Small Business Minister Bruce Billson is pushing ahead with election commitment to extend unfair contract provisions to SMEs, revealing yesterday the state and territory governments have pledged their support for the changes.
Together with Prime Minister Tony Abbott, Billson said in March the government would introduce legislation to protect small businesses from unfair contracts imposed by larger companies within months.
Yesterday Billson announced he has received the necessary support from the state and territory governments under the applicable intergovernmental agreements, which means “a key step has been completed” in making the change.
Billson also revealed details of the reforms, which were first announced in the 2014 budget.
The protections will be available to enterprises with fewer than 20 employees and for transactions under $100,000 or multi-year contracts totalling less than $250,000.
Once the protections are in place, courts will be able to declare a term within a contract void if it is unfair.
“For example, a term that allows a big business to unilaterally change the price or key terms during the course of the contract could be considered unfair,” Billson said in a statement.
Billson said businesses that offer “low value standard form contracts” will have to comply with the new legislation.
The extension of the unfair contract provisions will be overseen by the Australian Competition and Consumer Commission, which will receive $1.4 million from the government to ensure compliance.
Peter Strong, executive director of the Council of Small Business of Australia, congratulated Billson on advancing the reforms, telling SmartCompany this morning this is a “big moment” that the small business community has been waiting for since the late 1970s.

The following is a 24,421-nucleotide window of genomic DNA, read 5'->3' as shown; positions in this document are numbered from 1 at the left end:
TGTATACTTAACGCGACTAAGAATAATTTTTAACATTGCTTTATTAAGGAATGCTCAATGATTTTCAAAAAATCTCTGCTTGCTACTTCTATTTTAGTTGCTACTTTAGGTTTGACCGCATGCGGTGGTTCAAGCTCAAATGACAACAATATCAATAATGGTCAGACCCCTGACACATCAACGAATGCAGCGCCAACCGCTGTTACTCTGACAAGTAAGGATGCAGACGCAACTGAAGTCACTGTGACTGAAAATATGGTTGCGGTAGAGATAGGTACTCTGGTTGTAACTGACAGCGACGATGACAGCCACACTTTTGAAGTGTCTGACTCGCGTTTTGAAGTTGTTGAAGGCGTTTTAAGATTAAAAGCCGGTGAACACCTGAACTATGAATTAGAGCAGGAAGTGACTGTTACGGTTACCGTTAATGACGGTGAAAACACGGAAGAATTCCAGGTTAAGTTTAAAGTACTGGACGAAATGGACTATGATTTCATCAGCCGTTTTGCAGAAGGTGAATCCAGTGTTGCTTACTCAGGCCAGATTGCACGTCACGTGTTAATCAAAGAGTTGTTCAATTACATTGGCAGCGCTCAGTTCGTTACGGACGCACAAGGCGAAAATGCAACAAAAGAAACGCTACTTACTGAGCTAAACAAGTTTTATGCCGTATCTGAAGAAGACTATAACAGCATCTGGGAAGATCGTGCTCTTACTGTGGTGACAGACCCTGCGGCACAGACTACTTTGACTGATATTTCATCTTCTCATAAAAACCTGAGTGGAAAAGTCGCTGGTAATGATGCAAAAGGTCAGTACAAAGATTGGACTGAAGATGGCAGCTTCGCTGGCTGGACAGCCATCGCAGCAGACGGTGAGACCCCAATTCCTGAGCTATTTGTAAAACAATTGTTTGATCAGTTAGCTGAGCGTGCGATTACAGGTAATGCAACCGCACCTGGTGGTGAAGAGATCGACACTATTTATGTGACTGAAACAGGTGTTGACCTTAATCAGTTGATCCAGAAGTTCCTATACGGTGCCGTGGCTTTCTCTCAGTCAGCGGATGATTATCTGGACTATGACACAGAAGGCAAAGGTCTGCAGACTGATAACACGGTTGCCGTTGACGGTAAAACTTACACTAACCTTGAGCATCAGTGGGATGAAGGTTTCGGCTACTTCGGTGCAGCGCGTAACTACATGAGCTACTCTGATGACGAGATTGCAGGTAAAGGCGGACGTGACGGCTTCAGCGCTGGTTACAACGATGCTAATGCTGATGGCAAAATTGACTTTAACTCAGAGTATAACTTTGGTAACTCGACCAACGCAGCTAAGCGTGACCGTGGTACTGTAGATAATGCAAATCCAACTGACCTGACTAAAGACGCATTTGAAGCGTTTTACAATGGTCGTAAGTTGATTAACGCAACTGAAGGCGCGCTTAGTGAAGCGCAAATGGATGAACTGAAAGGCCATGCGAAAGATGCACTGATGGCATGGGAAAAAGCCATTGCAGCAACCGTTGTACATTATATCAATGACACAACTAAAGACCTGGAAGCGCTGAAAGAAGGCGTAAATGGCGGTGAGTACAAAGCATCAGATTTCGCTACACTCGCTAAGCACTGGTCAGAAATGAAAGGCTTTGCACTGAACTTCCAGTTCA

While Strong says the threshold below which the provisions will apply will be “something to work on”, he said until now the SME community hasn’t had that starting point.
“Well done to Bruce Billson,” Strong says.
Melissa Monks, special counsel at King & Wood Mallesons, told SmartCompany the thresholds indicated by Billson are “not insignificant, and quite broad” and will have implications for both parties to a contract.
While Monks says it is unclear at this stage if protections in multi-year contracts will only apply to enterprises with fewer than 20 employees, she believes it “still raises questions such as how options to renew and price change clauses impact assessing whether the unfair terms regime applies”.
Monks says this is in addition to the discussion as to “what may substantively amount to unfairness in a B2B context” and if this is different to the current considerations in existing unfair terms legislation and regulatory guidance that apply to consumers.
“Factors like bargaining position and sophistication of businesses are greater generally than for consumers,” Monks says.
Monks says bipartisan support for the reforms “seems likely” and so businesses should start preparing for the changes.
This may involve reviewing existing contracts to assess any potentially unfair terms, making a “risk call” as to whether the terms should be amended, and if necessary, drafting and implementing amendments. Employees may also require training to ensure they understand how to prepare contracts that fall within the law.